It’s surprising, then, that in the current situation no one at Newmont has advised Benavides — or implored him — to remove himself from the conversation and refrain from making public remarks about the situation in Cajamarca. Good-faith dialogue is only possible if both parties have an equal chance to discover and create new, shared meaning, together. There can be no dialogue, and no good faith, if one party claims all rights to do as it wishes simply because it is mighty, and rejects the position of the other as pure nonsense, simply because it is meek.

Are the Seventies Finally Over?

Adam Nagourney had a piece in yesterday’s Sunday Review about the changing political allegiances of the Sunbelt and how those changes might signify “an era’s end.”

The Republican Party has grown used to having “a lock” on the region stretching from Florida through the south, and to Western states like Arizona, Colorado Nevada and California; but with the nomination of Frostbelt candidates Mitt Romney and Paul Ryan, the region looks up for grabs.

“Pummeled by the collapse of the housing market,” the Sunbelt suburbs have “soaring” poverty rates; and that, according to Harvard’s Lisa McGurr, “will transform the ability of the Republican party to appeal to suburbanites with private, individualistic solutions.”

What’s more, the Sunbelt’s demographics are changing – to illustrate, Nagourney mentions Latino and Asian “enclaves” in Orange County, and Latinos moving in large numbers to Texas and Arizona – even as Republicans have been pushing an anti-immigrant agenda.

If this week’s Republican convention marks the end of an era, it’s the end of an era that began in the 1970s. Then, a demographic shift from the industrialized Frostbelt to the Sunbelt precipitated the political realignment now on the wane. The northeastern liberal elite lost its exclusive hold on power; the liberal state came under assault. And when the barbarians arrived at the government gate, we gleefully let them in. All across the country, Americans were fed up with taxes, had lost faith in government, and began to disengage from public life. By the end of the 1970s, writes Bruce Schulman:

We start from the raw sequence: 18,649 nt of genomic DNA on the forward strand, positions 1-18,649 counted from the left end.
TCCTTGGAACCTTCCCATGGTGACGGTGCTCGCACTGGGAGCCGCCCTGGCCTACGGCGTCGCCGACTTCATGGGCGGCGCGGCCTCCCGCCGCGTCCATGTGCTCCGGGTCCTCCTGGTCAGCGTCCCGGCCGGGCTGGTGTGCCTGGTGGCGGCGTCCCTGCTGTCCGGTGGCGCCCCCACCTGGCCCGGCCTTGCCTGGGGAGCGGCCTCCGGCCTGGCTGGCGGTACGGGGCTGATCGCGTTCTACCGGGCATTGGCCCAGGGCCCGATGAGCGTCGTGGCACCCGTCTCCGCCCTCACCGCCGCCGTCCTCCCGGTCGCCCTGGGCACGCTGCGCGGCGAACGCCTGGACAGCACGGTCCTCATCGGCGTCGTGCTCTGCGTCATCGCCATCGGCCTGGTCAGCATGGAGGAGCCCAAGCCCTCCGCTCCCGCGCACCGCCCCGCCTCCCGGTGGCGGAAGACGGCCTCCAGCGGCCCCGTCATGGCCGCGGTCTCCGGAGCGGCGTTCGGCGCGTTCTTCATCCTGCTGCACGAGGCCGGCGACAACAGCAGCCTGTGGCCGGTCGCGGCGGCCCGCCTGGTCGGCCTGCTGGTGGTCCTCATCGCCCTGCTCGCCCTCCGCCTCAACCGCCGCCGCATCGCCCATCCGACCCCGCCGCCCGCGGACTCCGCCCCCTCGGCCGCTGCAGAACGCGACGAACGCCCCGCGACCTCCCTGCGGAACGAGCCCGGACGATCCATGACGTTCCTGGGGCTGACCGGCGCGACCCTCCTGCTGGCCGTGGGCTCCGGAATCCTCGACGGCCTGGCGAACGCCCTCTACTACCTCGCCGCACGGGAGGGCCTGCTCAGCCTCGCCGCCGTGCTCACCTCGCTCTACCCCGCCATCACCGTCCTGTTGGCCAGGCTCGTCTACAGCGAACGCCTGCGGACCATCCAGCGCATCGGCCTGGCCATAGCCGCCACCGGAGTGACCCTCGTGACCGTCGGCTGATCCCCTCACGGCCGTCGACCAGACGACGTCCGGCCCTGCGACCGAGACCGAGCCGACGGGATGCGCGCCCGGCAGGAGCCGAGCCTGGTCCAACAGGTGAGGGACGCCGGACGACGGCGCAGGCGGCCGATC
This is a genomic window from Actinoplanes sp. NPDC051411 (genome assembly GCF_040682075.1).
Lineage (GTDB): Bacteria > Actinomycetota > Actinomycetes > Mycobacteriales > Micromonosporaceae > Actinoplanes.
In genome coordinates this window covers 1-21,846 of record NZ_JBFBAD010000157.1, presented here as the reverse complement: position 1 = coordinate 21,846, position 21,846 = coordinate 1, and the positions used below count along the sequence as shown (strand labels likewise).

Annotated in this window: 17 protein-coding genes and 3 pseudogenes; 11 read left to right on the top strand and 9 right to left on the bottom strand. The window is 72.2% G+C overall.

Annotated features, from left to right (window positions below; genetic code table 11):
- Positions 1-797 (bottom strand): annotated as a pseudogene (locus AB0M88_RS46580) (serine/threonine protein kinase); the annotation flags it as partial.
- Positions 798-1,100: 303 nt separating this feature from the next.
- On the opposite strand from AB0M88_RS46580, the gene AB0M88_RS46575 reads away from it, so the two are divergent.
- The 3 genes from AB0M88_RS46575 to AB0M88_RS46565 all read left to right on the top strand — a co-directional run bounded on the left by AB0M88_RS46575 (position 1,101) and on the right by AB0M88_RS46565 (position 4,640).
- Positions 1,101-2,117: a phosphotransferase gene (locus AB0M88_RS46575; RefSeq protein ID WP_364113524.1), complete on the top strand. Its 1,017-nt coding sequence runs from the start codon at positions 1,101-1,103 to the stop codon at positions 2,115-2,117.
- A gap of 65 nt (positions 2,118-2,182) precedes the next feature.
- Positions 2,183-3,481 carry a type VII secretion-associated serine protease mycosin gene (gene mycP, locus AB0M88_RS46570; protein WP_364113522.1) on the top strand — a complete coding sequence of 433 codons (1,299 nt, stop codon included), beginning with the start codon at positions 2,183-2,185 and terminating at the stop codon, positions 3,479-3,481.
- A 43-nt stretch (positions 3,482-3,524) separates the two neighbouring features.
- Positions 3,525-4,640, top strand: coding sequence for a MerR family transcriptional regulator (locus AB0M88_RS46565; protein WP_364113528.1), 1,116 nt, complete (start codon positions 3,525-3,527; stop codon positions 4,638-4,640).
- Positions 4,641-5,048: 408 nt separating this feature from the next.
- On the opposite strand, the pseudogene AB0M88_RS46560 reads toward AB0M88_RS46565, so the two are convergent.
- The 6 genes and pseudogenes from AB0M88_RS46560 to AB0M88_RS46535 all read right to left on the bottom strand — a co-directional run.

Americans not only accepted that markets performed more efficiently, but embraced the previously outlandish idea that they operated more justly and protected freedom more efficiently than government. The entrepreneur became a national hero, and suspicion of business, a mistrust of unregulated corporations that had anchored American politics since the 1930s, all but vanished from American political discourse. (The Seventies, p. 249)

Those were the days when Milton Friedman assured us that business had no greater obligation to society than to “maximize shareholder value”. This doctrine went hand in hand with Friedman’s hostility to the liberal state, his contempt for the inefficiencies of government, and his contention that free enterprise, unfettered by regulation and unburdened by taxes, would deliver political freedom and prosperity. What’s most striking is that by the end of the Seventies the majority of Americans had enthusiastically came around to that point of view. We all but abandoned the commons:

The slow march of privatization had pervaded the entire Seventies. It complemented all of the decades’ changes in attitudes: impatience with taxes and centralized authority, experimentation with new forms of community [including self-taxing private entities like homeowners’ associations and Business Improvement Districts, which supplanted and suborned municipal governments], Sunbelt self-reliance, and the fiscal crises that deepened municipalities’ reliance on private funds. (249)

The push toward privatization and “Sunbelt self-reliance” in the Seventies was also a retreat from the idea that we rely on each other – a retreat from the idea of “society” itself.

Hurricanes like Katrina or the one bearing down on the GOP convention this week don’t just threaten Sunbelt serenity; they are crises that heighten and exaggerate the shortcomings of the Sunbelt ethic. The same could be said for the financial tsunami that overtook us in 2008, and forced many people in the Sunbelt from their homes. (Foreclosure rates are high throughout the region.)

Despite the impending hurricane and the financial storm most Americans are still weathering, it’s unlikely anyone on stage in Tampa this week will speak about the limits of Reaganesque self-reliance or the things markets cannot do. But we have obligations to each other markets sometimes threaten, and sometimes simply cannot help us meet.

I’d at least like to think that with the Sunbelt’s eclipse more than the electoral votes of a few states are in play. Maybe, just maybe, the Seventies are finally coming to an end.